• HIST 115 The Islamic World: Late Antiquity to 1500 (Fall 2020; MW 3:00-4:15; Natural Resources 140)


    This course is an introductory survey of the history of the Islamic world from late antiquity to 1500. As such, it meets the AUCC 3D Historical Perspectives Requirement. Major themes addressed in the course include: 1) the development of the early Islamic empire, its origins in seventh-century Arabia, and its rapid conquest of the Near East and much of Mediterranean world by the mid-eighth century; 2) the role of the ideology of jihad in the military history of the pre-modern Islamic empires and states spanning from Spain in the west to India and southeast Asia in the east; and 3) the complex and interconnected multi-ethnic and multi-religious societies in the pre-modern Islamic Near East, North Africa, Europe, and Asia.

  • HIST 432 Sacred History in the Bible and the Qur’an (Fall 2020; MW 5:00-6:15; Clark A-203)


    This course examines competing conceptions of sacred history in the Jewish, Christian, and Islamic traditions. We will examine these issues through a comparative analysis of biblical figures that all three traditions venerate. We will also examine competing conceptions of Jesus in Christianity and Islam. In addition to relevant excerpts from the Hebrew Bible/Old Testament, New Testament, and Qur’an, students will be expected to analyze classical Jewish, Christian, and Islamic exegesis of these texts, for it is only through this interpretive literature that we can understand the historical development of traditional Jewish, Christian, and Islamic conceptions of sacred history.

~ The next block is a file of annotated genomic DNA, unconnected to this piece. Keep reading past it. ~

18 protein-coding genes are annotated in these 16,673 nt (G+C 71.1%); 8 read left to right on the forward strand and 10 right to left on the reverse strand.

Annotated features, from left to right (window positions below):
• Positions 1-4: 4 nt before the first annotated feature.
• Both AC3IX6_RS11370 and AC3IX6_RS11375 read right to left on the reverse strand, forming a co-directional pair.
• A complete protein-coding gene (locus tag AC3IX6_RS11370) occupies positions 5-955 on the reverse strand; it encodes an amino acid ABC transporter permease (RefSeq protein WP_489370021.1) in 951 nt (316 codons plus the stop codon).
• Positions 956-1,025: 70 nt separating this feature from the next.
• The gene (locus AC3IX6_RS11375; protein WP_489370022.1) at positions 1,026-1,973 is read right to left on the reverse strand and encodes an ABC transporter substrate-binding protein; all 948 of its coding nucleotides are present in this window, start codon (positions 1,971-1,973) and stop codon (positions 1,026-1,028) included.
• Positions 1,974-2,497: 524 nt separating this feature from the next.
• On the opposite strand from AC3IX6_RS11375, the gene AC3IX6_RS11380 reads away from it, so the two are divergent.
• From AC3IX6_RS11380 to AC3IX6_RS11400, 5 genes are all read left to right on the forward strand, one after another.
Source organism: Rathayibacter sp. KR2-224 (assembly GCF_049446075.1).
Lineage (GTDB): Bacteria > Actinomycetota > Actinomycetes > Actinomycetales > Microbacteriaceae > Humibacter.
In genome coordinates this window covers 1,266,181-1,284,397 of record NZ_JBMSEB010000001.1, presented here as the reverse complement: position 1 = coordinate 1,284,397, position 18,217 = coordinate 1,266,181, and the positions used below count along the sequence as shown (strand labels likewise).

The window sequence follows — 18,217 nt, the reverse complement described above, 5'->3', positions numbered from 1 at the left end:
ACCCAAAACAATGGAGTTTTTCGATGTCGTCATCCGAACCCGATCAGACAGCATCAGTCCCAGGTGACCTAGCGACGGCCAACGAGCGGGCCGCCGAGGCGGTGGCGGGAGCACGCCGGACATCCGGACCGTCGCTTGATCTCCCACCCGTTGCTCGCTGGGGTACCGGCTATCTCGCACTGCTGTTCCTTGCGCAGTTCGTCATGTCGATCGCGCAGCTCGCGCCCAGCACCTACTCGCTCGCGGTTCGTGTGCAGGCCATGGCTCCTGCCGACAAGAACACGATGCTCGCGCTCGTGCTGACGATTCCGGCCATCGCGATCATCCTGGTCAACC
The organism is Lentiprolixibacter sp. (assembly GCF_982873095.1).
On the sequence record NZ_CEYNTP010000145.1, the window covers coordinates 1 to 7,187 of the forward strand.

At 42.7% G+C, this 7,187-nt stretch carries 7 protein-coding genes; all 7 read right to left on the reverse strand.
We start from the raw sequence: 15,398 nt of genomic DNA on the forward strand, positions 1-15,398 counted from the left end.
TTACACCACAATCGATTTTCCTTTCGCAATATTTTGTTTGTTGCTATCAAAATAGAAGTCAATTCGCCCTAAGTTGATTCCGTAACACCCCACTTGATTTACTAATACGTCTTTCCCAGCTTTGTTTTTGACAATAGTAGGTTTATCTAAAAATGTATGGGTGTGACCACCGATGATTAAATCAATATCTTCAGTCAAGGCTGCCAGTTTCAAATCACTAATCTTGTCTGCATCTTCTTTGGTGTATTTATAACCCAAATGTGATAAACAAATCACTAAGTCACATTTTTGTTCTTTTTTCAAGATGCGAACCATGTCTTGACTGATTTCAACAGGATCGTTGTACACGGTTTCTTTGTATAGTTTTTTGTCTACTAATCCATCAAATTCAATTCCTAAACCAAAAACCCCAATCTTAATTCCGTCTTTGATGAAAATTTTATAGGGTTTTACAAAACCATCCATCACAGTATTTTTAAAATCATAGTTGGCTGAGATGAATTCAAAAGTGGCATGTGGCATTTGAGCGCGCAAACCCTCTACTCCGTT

• HIST 433 Muhammad and the Origins of Islam (Spring 2021; TR 3:30-4:45; Clark C-358)


    This course examines the historical context of the emergence of Islam, its origins in seventh-century Arabia, and the rapid Islamic imperial conquests of the Near East and much of the Mediterranean world by the mid-eighth century. We will examine important themes in the formation of the classical Islamic religious, legal, and historiographical traditions. Since the majority of the population resisted conversion to Islam during this period, we will also examine how Jewish, Christian, and Zoroastrian subjects of the new Islamic empire were able to retain their distinctive religious identities while at the same time accommodating themselves to and interacting with the new Islamic imperial order in areas of politics, society, law, religion, burial practices, warfare, etc.

  • HIST 438 Modern Middle East (Spring 2021; TR 5:30-6:45; Behavioral Sciences A-101)


    This course examines major historical developments in the Middle East since 1800. Important themes, issues, events, etc. that we will examine include: political, military, and religious reform movements in the Ottoman Empire and Qajar Iran during the 19th and early-20th centuries; Ottoman and Qajar relations with each other and with the major the European imperial powers; World War I and the demise of the Ottoman Empire and Qajar Iran; ethnic, religious, and territorial nationalist movements in the Middle East down to the 1960s; the 1967 Six Day War and the making of the modern Middle East; Women and Islam; the Muslim Brotherhood and Sunni Islamism; the Iranian Revolution and Shiite Islamism.